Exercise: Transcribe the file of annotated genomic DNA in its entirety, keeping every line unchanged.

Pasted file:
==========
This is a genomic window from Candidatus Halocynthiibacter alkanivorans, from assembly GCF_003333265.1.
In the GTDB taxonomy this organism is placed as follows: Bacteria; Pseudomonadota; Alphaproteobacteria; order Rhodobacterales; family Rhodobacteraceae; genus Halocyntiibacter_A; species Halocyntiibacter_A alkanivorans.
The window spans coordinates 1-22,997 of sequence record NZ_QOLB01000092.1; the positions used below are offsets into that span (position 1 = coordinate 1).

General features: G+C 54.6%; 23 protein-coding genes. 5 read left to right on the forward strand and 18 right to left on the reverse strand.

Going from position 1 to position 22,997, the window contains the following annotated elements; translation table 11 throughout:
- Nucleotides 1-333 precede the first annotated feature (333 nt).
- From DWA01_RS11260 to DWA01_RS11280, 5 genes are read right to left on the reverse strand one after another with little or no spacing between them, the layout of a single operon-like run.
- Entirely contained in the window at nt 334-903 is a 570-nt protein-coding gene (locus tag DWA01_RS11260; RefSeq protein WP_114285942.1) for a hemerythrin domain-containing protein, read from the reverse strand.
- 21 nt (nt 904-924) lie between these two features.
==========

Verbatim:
This is a genomic window from Candidatus Halocynthiibacter alkanivorans, from assembly GCF_003333265.1.
In the GTDB taxonomy this organism is placed as follows: Bacteria; Pseudomonadota; Alphaproteobacteria; order Rhodobacterales; family Rhodobacteraceae; genus Halocyntiibacter_A; species Halocyntiibacter_A alkanivorans.
The window spans coordinates 1-22,997 of sequence record NZ_QOLB01000092.1; the positions used below are offsets into that span (position 1 = coordinate 1).

General features: G+C 54.6%; 23 protein-coding genes. 5 read left to right on the forward strand and 18 right to left on the reverse strand.

Going from position 1 to position 22,997, the window contains the following annotated elements; translation table 11 throughout:
- Nucleotides 1-333 precede the first annotated feature (333 nt).
- From DWA01_RS11260 to DWA01_RS11280, 5 genes are read right to left on the reverse strand one after another with little or no spacing between them, the layout of a single operon-like run.
- Entirely contained in the window at nt 334-903 is a 570-nt protein-coding gene (locus tag DWA01_RS11260; RefSeq protein WP_114285942.1) for a hemerythrin domain-containing protein, read from the reverse strand.
- 21 nt (nt 904-924) lie between these two features.